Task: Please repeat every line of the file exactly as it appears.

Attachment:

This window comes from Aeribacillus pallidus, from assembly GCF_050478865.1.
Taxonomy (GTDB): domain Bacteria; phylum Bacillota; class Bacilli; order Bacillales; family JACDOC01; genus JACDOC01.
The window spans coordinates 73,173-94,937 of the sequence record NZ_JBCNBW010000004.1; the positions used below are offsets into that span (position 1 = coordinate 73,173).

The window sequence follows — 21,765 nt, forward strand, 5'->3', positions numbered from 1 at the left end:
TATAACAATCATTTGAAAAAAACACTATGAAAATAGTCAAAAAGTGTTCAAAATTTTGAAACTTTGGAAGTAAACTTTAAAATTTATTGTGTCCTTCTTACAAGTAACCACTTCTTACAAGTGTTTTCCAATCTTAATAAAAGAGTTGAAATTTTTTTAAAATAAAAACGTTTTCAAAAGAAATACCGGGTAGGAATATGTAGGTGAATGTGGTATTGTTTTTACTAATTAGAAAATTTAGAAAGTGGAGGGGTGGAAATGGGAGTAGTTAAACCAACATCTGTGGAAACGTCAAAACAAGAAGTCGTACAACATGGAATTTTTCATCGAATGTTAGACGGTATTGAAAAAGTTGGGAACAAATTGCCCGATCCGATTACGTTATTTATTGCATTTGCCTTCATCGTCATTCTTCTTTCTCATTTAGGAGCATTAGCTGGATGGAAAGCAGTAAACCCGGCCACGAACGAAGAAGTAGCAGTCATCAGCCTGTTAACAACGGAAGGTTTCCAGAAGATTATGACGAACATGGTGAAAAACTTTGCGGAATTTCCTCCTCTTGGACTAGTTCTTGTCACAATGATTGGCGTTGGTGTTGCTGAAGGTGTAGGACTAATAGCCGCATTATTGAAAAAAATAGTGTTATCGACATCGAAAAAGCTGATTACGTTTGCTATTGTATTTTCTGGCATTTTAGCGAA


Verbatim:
This window comes from Aeribacillus pallidus, from assembly GCF_050478865.1.
Taxonomy (GTDB): domain Bacteria; phylum Bacillota; class Bacilli; order Bacillales; family JACDOC01; genus JACDOC01.
The window spans coordinates 73,173-94,937 of the sequence record NZ_JBCNBW010000004.1; the positions used below are offsets into that span (position 1 = coordinate 73,173).

The window sequence follows — 21,765 nt, forward strand, 5'->3', positions numbered from 1 at the left end:
TATAACAATCATTTGAAAAAAACACTATGAAAATAGTCAAAAAGTGTTCAAAATTTTGAAACTTTGGAAGTAAACTTTAAAATTTATTGTGTCCTTCTTACAAGTAACCACTTCTTACAAGTGTTTTCCAATCTTAATAAAAGAGTTGAAATTTTTTTAAAATAAAAACGTTTTCAAAAGAAATACCGGGTAGGAATATGTAGGTGAATGTGGTATTGTTTTTACTAATTAGAAAATTTAGAAAGTGGAGGGGTGGAAATGGGAGTAGTTAAACCAACATCTGTGGAAACGTCAAAACAAGAAGTCGTACAACATGGAATTTTTCATCGAATGTTAGACGGTATTGAAAAAGTTGGGAACAAATTGCCCGATCCGATTACGTTATTTATTGCATTTGCCTTCATCGTCATTCTTCTTTCTCATTTAGGAGCATTAGCTGGATGGAAAGCAGTAAACCCGGCCACGAACGAAGAAGTAGCAGTCATCAGCCTGTTAACAACGGAAGGTTTCCAGAAGATTATGACGAACATGGTGAAAAACTTTGCGGAATTTCCTCCTCTTGGACTAGTTCTTGTCACAATGATTGGCGTTGGTGTTGCTGAAGGTGTAGGACTAATAGCCGCATTATTGAAAAAAATAGTGTTATCGACATCGAAAAAGCTGATTACGTTTGCTATTGTATTTTCTGGCATTTTAGCGAA